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[Triggered by this answer concerning the value of technical certificates to someone looking for a first job in the IT sector.]

Do hiring managers in IT value technical certifications?

  • Does it get you in the door? (Or get you rejected?)
  • Does it help vs. other less qualified candidates? (Or hurt.)
  • Does it help vs. other similarly qualified candidates? (Or hurt.)

Do the answers above depend on

  • The subfield of "IT" (e.g., sysadmin, ops, devops, programming)?
  • Previous/other experience of candidate?

N.B.: This answer is not looking for opinions - not just because we don't look for opinions here but mainly because I've got my own opinions on it but have never been able to validate them. (I've never been I hiring manager, and I've only ever been a programmer at companies mainly in the software development sector.) I'm looking for a hiring manager to say "yes, in my industry of manufacturing operations we always look for networking certifications" or "no, top companies in the banking sector never look at certifications and here's a Gartner report discussing that ...".

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  • I don't see how they could hurt your chances, or get you rejected. That would make no sense. – joeqwerty Aug 8 '19 at 0:20
  • @joeqwerty - there are other answers in this stack, also elsewhere on the web - that suggest that at least some hiring managers denigrate certifications - and their holders. I don't know why, but that is anecdotal evidence that it can happen. – davidbak Aug 8 '19 at 0:23
  • You say that you aren't looking for opinions here, but I'm not sure there are any facts available. For every manager in a certain field/industry who says the certs are valuable, there is another manager who says they are not. And in both cases, those are the opinions of those specific managers. – cdkMoose Aug 8 '19 at 16:39
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Do hiring managers in IT value technical certifications?

Some hiring manager in some companies value some certifications for some positions. How could it possibly be otherwise?

Does it get you in the door? (Or get you rejected?)

Read the job description. For some jobs, it can help get you in the door. I've never seen a case where it would get you rejected.

Does it help vs. other less qualified candidates? (Or hurt.) Does it help vs. other similarly qualified candidates? (Or hurt.)

Sometimes it would help. Other times it wouldn't matter. I've not seen where it would hurt.

Do the answers above depend on The subfield of "IT" (e.g., sysadmin, ops, devops, programming)?

Yes. Certainly some subfields value some certifications more than others.

Do the answers above depend on Previous/other experience of candidate?

Yes. With enough experience, certifications have far less value.

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  • Unless the certification is in a new field and the experience old... – Solar Mike Aug 8 '19 at 1:12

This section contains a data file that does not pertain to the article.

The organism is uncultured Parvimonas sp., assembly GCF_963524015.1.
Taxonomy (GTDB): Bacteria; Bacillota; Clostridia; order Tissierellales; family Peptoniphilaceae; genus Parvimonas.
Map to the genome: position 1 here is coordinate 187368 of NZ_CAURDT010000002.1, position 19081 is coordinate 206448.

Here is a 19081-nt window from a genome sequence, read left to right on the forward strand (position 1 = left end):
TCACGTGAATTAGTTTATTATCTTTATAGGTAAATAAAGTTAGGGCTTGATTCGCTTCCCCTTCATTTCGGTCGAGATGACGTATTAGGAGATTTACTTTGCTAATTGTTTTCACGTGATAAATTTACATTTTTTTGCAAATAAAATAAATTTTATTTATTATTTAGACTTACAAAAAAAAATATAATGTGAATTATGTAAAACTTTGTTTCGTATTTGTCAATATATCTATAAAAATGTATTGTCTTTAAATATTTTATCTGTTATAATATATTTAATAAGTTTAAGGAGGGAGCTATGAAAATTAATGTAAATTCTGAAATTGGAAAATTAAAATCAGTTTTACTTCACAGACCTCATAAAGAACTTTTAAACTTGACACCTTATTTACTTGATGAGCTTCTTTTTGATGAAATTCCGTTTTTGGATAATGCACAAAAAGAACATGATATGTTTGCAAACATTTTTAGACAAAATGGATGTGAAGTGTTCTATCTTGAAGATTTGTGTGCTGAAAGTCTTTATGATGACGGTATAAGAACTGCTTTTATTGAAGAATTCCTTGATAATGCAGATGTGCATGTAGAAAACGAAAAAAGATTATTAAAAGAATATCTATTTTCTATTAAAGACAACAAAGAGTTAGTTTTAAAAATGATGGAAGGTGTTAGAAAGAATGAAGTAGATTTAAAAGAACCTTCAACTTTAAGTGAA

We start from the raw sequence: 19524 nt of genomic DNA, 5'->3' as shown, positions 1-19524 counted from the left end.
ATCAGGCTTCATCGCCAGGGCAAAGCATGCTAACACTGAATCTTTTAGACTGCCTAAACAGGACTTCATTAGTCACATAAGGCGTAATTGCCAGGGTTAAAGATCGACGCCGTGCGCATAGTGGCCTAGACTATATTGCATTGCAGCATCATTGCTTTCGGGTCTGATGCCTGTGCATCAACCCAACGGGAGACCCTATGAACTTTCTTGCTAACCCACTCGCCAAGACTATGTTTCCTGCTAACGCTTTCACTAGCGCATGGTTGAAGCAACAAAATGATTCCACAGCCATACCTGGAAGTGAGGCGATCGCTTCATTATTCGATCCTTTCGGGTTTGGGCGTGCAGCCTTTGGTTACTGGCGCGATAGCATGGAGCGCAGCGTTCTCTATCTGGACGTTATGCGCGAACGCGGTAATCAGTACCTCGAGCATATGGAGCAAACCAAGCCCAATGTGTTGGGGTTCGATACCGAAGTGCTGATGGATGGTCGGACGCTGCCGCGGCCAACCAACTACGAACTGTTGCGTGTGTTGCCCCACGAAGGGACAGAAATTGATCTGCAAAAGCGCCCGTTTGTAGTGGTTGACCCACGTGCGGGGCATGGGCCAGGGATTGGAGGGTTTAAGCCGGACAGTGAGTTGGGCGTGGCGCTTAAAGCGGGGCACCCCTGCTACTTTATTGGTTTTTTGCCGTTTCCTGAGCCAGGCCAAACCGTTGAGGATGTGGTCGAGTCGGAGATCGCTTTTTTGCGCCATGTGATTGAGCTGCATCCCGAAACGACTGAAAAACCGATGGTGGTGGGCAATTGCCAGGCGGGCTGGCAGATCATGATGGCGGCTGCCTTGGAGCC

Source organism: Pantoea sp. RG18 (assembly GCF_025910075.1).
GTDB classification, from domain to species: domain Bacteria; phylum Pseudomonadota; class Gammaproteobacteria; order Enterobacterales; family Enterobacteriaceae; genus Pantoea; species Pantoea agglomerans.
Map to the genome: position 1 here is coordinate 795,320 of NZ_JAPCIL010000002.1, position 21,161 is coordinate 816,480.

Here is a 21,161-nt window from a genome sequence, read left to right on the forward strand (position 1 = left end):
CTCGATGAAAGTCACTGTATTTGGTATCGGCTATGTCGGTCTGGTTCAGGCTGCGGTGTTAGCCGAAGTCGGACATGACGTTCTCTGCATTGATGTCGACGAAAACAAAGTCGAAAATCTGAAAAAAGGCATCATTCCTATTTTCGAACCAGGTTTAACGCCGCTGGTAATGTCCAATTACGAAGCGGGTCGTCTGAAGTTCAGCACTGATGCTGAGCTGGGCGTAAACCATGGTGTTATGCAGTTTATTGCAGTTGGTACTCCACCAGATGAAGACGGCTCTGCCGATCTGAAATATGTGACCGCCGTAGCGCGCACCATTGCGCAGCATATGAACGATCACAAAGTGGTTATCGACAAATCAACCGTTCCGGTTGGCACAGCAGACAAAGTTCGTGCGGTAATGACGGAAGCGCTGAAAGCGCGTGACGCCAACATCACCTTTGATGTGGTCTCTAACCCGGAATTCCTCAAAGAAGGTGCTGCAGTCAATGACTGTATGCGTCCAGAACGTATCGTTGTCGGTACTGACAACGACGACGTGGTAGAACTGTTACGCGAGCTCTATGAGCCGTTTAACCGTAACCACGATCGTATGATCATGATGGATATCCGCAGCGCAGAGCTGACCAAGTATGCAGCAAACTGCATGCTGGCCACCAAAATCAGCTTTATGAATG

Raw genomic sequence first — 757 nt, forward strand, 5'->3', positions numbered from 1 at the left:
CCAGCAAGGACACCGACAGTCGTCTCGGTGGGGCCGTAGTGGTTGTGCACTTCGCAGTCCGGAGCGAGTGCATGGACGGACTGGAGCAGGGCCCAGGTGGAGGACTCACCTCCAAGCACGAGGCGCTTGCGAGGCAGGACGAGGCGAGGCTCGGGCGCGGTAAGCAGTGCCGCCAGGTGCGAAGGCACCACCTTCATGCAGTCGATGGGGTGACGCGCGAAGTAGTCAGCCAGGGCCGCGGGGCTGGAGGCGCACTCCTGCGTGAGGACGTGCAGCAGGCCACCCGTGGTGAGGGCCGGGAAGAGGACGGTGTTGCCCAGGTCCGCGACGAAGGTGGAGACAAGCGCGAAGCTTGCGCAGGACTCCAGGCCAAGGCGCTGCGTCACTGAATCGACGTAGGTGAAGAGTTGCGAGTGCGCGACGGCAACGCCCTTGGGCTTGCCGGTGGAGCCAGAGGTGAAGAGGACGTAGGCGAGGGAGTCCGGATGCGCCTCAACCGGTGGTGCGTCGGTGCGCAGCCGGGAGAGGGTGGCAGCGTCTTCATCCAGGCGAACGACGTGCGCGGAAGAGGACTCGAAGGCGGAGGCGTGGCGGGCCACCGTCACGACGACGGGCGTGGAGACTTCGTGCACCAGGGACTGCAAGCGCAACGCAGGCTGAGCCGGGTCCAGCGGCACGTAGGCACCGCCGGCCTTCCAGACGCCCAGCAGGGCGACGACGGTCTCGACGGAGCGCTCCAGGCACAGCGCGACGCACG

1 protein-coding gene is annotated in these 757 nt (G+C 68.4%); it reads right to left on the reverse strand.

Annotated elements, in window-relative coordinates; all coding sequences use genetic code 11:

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There are few ways you can look at certifications in IT and here is how it is valued from my experience:

1) Security certifications in security related jobs are valuable and at some places is a must and if you don't have one you would have to certify within some period since your start date;

2) Administration certificates like Cisco, Red Hat in a network/server administration related jobs are generally indicates that you have an experience in the field and might be a deciding factor whether to invite you to interview, extend an offer or not.

3) Language, technologies in a software development roles almost useless. In today's world there are so many languages, technologies that are developing so rapidly that if you learn version 1 of something very promising there is no guarantee that it has any application in a version 2 (see Angular). Plus I am not sure if there are too much certification authorities other that Microsoft and Oracle for these. At the best it would indicate that you either has experience in some technology (this is how I've got my certificate: I was just curious how am I with some technology that I've been using for few years so I took exam without any preparations and scored quite high) or you have enough patience to learn something. I would like to highlight one more time most import thing about this category of the certificates: knowledge required for certificate could be outdated at the time of the certification exam since the things changing quite fast (unless it is for something stable like COBOL).

Bottom line: it wouldn't hurt to get certificate but depending on the field you are in it might be not your highest priority.

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Through my experience of working in the cybersecurity sub-field of IT, I have found that certifications to be valuable.